As a top cymbal company, Sabian's stock trade is in bronze. The Alu (aluminium) Bell is thus a rare departure into the world of sound sculpture. The Radia hats fall into Sabian's high-end Vault series and result from the company's collaboration with Terry Bozzio.
The Alu Bell must be Sabian's most unusual offering, looking something like a helmet you might wear going into battle. It's sand cast from aluminium and is completely rigid, with a roughcast ﬁnish.
The Vault category was launched in 2005 to highlight special cymbals beyond Sabian's usual series, while Radia is the label given to designs prompted by Terry Bozzio. These B20 bronze 7" and 9" Nano mini-hats are certainly beautiful looking.
The top cymbal is medium weight with a raw bell; the bottom is heavier and ﬂat. Both cymbals are hand hammered, with raw-ﬁnish bands attractively surrounding a central band of etched gold.
Most drummers start out walloping saucepans and the Alu Bell is like revisiting your childhood. Tap the hard dome with your stick tip and you get an abrupt, thin 'ting'. Catch the turned-out edge, though, and the sound is transformed into an eerie, piercing yet mellow 'ping' that sustains literally for minutes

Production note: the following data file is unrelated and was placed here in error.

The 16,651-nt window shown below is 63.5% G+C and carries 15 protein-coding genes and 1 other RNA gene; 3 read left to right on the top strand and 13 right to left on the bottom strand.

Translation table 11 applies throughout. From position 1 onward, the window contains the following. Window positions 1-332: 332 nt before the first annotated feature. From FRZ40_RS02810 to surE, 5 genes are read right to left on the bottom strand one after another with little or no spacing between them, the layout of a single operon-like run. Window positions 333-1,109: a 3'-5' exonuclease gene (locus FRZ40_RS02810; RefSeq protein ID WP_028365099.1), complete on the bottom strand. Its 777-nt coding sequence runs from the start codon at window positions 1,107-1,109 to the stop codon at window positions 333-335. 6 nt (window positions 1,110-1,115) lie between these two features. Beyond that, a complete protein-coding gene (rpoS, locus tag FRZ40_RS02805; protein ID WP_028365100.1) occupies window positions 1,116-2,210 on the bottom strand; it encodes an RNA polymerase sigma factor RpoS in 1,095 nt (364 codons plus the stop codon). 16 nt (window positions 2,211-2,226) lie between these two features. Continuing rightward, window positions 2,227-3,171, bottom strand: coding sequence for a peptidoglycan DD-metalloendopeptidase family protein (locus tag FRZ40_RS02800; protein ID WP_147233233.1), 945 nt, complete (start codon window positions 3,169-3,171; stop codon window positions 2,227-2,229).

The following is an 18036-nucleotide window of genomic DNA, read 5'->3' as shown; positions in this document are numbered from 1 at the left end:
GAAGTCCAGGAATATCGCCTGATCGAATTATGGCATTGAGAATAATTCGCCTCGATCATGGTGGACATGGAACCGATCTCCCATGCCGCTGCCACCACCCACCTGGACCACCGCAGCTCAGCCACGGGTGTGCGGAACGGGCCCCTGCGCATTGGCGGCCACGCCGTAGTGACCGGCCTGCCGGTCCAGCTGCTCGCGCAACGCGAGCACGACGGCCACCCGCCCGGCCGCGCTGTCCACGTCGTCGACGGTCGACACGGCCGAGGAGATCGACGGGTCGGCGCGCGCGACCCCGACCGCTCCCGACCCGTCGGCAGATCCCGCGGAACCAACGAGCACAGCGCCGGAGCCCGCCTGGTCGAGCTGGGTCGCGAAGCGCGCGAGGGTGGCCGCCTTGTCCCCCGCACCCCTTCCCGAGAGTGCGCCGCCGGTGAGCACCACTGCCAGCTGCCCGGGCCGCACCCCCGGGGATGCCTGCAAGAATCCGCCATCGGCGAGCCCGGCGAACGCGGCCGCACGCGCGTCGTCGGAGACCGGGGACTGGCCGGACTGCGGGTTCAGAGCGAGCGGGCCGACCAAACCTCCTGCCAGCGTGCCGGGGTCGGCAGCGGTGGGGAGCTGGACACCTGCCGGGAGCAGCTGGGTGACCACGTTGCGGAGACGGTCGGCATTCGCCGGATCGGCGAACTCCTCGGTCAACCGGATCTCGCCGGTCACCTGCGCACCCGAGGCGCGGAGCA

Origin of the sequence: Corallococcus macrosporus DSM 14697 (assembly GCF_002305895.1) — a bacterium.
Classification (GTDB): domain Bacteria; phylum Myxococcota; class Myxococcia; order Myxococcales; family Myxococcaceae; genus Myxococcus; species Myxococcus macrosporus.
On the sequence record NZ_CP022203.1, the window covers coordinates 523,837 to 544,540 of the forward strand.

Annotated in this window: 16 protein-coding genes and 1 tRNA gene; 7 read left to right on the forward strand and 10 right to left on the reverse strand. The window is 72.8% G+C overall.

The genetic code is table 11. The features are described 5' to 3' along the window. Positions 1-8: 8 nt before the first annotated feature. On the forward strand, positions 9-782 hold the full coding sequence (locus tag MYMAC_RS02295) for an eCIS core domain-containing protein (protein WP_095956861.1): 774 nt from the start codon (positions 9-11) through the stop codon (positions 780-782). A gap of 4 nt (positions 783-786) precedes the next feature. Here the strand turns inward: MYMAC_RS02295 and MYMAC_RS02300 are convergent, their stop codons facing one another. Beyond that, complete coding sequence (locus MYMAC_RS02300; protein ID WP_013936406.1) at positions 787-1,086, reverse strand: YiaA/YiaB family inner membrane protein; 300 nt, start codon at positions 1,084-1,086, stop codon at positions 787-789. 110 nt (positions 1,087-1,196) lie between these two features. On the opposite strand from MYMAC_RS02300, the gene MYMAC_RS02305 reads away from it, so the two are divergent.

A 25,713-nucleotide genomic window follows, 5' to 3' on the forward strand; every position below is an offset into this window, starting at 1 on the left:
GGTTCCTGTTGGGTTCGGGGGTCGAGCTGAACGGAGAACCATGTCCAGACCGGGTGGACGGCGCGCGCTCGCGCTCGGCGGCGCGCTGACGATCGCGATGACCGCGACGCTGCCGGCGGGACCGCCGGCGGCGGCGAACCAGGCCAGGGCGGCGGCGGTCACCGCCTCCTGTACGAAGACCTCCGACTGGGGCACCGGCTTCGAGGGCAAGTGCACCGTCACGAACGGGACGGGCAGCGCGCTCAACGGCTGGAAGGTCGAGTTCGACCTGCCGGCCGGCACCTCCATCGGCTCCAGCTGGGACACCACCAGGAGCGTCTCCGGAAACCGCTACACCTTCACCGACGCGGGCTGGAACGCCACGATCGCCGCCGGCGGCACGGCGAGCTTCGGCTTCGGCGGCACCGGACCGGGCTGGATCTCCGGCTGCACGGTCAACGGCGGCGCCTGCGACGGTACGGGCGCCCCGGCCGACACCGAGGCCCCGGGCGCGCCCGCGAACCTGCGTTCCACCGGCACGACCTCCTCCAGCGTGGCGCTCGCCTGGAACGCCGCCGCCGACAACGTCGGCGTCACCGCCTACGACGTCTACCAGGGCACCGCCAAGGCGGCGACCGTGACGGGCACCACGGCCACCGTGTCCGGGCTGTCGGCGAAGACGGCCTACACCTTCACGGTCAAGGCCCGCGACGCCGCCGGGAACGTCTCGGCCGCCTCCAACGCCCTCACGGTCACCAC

Swapping to mallets or soft beaters, the timbre is more oriental. This is for a percussionist's rig really: striking it with any found object will result in a new effect. It's an evocative sound, best used sparingly.
The 9" Radia Nano hats are almost big enough to recreate those early days of swing when Buddy Rich played ultra-small hats. Alternatively, both the 7" and 9" pairs suggest a stint of nifty Jojo Mayer drum'n'bass-style beats.
The fact the bottom cymbals are so heavy makes the Nanos surprisingly full-bodied, with plenty of volume and zing. The 9" pair is darker, thicker and warmer than the 7". The 9" open sound is more of a 'tahh' than a 'tiss', while the closed sound is crisp. The 7" pair is quite different - open they emit a sort of high-pitched scream, the result of the bell taking up most of the top cymbal.
Be careful where you position your clutch wing nut - if your aim's not true, you'll hit that as often as the cymbal.